• The skin, hair coat, and claws often reflects a cat’s overall health. The skin is examined for lumps, scabs, wounds, abscesses, and hair loss. Skin parasites are common and include fleas, ticks, lice, and mites.
  • The cat’s musculoskeletal system is checked for weakness and muscle wasting, joint pain, lameness, and stiffness.
  • A neurological exam can detect weakness in one or more limbs, unequal pupil size, difficulty swallowing, and abnormal behaviour.
  • Pain in any location can be detected by light palpation over the cat’s entire body surface.

Based on the results of your cat’s history and physical exam, diagnostic testing- such as blood and urine tests – may be recommended. Consider these to be an extension of the physical exam, giving the veterinarian more detailed information on the health of your cat’s organ systems.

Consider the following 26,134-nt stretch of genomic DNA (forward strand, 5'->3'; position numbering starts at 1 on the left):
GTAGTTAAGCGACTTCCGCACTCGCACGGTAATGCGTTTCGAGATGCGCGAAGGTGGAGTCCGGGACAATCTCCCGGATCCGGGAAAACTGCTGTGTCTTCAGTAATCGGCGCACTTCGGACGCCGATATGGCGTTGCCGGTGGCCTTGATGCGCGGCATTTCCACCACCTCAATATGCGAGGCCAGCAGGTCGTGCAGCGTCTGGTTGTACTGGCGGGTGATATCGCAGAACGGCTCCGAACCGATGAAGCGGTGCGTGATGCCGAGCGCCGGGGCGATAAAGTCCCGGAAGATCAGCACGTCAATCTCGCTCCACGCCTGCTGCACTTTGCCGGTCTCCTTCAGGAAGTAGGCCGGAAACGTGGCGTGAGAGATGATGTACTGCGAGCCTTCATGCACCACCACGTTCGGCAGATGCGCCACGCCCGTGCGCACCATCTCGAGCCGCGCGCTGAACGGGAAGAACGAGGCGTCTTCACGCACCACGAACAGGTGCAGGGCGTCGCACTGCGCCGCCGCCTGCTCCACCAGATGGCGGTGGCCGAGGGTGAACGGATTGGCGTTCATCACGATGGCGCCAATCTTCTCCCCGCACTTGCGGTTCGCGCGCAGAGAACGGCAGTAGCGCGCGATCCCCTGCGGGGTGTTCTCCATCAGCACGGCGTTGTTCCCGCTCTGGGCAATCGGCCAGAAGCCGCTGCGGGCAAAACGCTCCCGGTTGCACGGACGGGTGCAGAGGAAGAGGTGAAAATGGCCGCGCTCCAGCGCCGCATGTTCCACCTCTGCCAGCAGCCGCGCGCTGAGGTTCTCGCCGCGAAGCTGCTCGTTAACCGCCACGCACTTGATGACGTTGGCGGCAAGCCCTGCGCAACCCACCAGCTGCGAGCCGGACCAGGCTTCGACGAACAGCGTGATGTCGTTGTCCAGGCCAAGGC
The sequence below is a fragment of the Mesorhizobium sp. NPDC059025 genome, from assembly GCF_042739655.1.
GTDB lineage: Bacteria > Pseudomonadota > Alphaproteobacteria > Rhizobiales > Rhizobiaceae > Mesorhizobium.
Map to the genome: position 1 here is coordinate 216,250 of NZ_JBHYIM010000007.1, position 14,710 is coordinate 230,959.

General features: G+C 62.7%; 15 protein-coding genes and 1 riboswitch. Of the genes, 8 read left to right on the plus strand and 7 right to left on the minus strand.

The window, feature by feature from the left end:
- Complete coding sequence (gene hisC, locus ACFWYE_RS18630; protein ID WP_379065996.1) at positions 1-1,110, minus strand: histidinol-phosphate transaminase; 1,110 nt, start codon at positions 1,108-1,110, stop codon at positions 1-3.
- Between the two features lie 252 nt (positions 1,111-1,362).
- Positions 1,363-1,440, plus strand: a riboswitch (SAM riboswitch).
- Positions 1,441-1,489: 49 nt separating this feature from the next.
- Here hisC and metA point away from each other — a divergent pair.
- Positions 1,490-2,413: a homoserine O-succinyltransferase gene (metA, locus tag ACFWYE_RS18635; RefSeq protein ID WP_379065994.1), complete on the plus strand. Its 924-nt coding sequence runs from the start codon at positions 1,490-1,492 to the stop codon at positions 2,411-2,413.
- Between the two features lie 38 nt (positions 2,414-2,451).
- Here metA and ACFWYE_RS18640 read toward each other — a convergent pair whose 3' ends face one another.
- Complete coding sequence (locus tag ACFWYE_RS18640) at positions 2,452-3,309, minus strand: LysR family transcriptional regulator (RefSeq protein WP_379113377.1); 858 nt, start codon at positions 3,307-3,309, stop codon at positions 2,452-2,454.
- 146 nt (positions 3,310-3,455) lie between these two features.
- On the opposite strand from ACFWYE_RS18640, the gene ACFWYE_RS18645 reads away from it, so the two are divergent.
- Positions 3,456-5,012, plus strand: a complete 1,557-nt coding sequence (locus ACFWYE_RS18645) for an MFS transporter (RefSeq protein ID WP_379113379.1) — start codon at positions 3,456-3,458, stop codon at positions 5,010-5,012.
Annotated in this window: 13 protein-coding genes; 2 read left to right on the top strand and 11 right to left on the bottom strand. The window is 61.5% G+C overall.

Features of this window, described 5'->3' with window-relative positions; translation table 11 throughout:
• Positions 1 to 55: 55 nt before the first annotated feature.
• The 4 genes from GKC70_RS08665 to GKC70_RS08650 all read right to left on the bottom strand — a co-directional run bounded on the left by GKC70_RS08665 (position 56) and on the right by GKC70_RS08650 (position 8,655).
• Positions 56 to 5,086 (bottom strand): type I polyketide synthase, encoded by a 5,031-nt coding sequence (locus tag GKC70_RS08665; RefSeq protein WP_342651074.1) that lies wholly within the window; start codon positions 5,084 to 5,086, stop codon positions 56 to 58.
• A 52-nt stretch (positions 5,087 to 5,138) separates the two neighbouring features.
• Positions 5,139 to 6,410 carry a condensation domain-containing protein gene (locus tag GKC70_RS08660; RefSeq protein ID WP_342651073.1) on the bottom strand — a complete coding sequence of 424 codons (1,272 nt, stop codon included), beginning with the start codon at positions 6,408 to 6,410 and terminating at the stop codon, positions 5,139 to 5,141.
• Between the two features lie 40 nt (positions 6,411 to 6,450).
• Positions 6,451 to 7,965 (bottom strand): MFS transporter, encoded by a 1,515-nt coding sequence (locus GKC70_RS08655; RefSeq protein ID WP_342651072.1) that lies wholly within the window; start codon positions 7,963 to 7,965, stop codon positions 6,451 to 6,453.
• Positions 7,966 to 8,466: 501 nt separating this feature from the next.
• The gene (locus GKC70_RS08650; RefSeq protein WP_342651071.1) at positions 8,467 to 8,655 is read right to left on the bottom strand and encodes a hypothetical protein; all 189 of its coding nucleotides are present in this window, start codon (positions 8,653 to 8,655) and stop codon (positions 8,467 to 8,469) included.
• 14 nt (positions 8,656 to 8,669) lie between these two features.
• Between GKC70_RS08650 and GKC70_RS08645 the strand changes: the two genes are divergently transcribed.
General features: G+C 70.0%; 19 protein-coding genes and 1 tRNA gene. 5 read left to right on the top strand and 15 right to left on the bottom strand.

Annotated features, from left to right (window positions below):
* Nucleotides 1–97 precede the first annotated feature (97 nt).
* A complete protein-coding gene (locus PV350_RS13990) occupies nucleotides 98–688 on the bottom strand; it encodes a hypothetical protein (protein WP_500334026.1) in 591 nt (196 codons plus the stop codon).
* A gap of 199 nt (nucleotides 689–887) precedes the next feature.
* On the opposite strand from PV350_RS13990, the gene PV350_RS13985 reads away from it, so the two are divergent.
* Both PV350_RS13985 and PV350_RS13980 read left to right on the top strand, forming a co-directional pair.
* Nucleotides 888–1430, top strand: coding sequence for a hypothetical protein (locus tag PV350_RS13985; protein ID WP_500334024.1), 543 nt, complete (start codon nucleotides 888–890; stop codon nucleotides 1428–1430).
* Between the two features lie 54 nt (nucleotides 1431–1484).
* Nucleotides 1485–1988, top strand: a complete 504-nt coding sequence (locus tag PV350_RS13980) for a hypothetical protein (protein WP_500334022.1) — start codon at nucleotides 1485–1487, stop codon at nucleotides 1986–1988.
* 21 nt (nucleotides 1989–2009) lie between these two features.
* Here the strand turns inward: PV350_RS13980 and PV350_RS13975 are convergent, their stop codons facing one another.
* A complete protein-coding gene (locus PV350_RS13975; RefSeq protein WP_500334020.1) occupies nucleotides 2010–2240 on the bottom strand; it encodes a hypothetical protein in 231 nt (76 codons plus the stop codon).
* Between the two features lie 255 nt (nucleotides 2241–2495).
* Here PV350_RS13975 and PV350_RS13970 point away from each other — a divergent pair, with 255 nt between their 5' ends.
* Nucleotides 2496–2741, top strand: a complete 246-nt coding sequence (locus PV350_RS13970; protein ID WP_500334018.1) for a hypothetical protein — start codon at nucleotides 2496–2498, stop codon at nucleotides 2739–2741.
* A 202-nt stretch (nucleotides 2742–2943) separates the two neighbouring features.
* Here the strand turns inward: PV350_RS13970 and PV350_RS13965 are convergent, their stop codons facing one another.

Prevention is the Best Medicine

Finnegan Noyes Nov. 1_2012

Your cat’s annual exam is designed to help prevent disease and detect illness at its earliest stage before it becomes more difficult (and costly) to treat. Appropriate vaccinations, parasite control, good nutrition, behaviour counselling, and knowing how to provide a healthy environment for your cat all go a long way to ensuring your cat lives a long, healthy, and happy life. Your veterinarian will be happy to discuss all of these issues with you during your cat’s annual visit.

Take Your Cat to the Vet Day (August 22) is all about raising awareness of the need for regular health care for this naturally secretive animal. When was last the time you took your cat to the vet?